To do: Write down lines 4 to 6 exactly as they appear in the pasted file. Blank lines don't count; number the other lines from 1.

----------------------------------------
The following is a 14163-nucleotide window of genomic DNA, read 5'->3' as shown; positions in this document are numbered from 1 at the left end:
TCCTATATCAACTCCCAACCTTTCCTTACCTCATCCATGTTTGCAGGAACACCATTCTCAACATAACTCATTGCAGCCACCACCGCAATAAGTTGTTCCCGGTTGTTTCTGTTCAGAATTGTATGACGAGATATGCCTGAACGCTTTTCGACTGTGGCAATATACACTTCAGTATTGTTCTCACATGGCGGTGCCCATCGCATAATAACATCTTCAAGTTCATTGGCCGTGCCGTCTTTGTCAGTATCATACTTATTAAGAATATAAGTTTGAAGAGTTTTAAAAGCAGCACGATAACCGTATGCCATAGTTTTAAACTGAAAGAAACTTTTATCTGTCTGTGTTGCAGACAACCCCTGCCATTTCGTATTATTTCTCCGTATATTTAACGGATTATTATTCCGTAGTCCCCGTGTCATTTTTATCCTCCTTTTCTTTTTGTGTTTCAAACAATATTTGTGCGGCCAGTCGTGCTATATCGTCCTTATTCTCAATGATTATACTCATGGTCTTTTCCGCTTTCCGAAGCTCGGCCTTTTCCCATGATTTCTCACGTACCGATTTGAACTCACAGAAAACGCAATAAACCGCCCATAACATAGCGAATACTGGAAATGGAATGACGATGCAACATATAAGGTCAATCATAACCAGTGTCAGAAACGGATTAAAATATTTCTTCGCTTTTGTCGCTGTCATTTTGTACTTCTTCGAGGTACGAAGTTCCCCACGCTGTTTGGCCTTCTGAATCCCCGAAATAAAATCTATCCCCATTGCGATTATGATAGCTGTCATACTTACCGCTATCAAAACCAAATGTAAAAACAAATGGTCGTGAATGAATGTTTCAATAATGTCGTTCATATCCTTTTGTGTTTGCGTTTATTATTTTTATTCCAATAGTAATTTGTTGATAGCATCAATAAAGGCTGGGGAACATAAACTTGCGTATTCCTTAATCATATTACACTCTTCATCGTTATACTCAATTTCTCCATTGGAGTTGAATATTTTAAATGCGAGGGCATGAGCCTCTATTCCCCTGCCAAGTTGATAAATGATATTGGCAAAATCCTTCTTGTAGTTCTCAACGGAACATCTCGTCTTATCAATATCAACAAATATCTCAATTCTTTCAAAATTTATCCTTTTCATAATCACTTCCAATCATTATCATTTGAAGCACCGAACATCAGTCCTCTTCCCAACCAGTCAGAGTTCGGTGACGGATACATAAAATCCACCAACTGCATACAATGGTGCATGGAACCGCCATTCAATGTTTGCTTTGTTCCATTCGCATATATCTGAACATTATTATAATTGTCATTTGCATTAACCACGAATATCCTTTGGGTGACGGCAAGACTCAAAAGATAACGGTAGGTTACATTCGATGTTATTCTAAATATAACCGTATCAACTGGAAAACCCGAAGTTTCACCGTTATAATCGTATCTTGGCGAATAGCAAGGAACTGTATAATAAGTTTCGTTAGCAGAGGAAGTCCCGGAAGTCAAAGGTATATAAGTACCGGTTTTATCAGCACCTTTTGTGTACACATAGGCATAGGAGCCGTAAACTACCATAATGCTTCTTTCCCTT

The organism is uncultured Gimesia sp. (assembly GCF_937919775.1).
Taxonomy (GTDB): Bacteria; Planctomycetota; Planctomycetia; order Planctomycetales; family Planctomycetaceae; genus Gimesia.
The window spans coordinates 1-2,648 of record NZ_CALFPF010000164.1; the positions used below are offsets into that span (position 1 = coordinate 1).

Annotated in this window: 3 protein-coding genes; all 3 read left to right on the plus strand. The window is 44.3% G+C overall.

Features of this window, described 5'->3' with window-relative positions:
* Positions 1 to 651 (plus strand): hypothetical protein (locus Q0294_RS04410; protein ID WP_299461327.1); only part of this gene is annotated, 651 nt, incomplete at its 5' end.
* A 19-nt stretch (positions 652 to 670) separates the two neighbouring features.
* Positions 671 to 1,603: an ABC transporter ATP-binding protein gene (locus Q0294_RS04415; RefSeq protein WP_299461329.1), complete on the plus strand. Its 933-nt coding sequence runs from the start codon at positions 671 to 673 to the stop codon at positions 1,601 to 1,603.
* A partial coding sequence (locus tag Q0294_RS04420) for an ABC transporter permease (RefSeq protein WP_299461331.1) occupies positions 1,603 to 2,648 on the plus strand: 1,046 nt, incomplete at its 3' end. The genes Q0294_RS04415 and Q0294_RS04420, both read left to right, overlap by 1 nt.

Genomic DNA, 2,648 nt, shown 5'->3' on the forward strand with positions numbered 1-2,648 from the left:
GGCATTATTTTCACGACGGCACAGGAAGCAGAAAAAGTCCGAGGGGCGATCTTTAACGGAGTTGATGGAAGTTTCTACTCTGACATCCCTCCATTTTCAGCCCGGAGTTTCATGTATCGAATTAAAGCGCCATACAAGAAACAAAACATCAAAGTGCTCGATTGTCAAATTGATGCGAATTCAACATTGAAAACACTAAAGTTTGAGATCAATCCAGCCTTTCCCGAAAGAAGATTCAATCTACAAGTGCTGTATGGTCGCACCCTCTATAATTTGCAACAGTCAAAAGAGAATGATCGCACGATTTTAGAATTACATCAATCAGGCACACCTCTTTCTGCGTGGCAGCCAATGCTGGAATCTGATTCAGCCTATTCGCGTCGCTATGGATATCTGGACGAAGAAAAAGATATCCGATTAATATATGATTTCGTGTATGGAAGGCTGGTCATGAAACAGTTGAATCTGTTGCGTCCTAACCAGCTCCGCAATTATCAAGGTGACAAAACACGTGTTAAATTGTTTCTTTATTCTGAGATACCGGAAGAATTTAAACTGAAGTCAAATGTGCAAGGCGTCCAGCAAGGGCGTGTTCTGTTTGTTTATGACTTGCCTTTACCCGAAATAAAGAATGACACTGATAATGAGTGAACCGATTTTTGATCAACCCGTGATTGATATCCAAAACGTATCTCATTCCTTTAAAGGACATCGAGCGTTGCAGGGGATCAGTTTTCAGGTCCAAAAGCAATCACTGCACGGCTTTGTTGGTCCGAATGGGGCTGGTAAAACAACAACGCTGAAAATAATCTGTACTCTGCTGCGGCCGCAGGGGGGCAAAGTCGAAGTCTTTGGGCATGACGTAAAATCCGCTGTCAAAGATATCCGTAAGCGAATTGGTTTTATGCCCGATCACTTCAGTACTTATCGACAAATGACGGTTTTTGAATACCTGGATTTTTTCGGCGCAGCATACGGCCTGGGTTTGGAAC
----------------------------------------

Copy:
Taxonomy (GTDB): Bacteria; Planctomycetota; Planctomycetia; order Planctomycetales; family Planctomycetaceae; genus Gimesia.
The window spans coordinates 1-2,648 of record NZ_CALFPF010000164.1; the positions used below are offsets into that span (position 1 = coordinate 1).

Annotated in this window: 3 protein-coding genes; all 3 read left to right on the plus strand. The window is 44.3% G+C overall.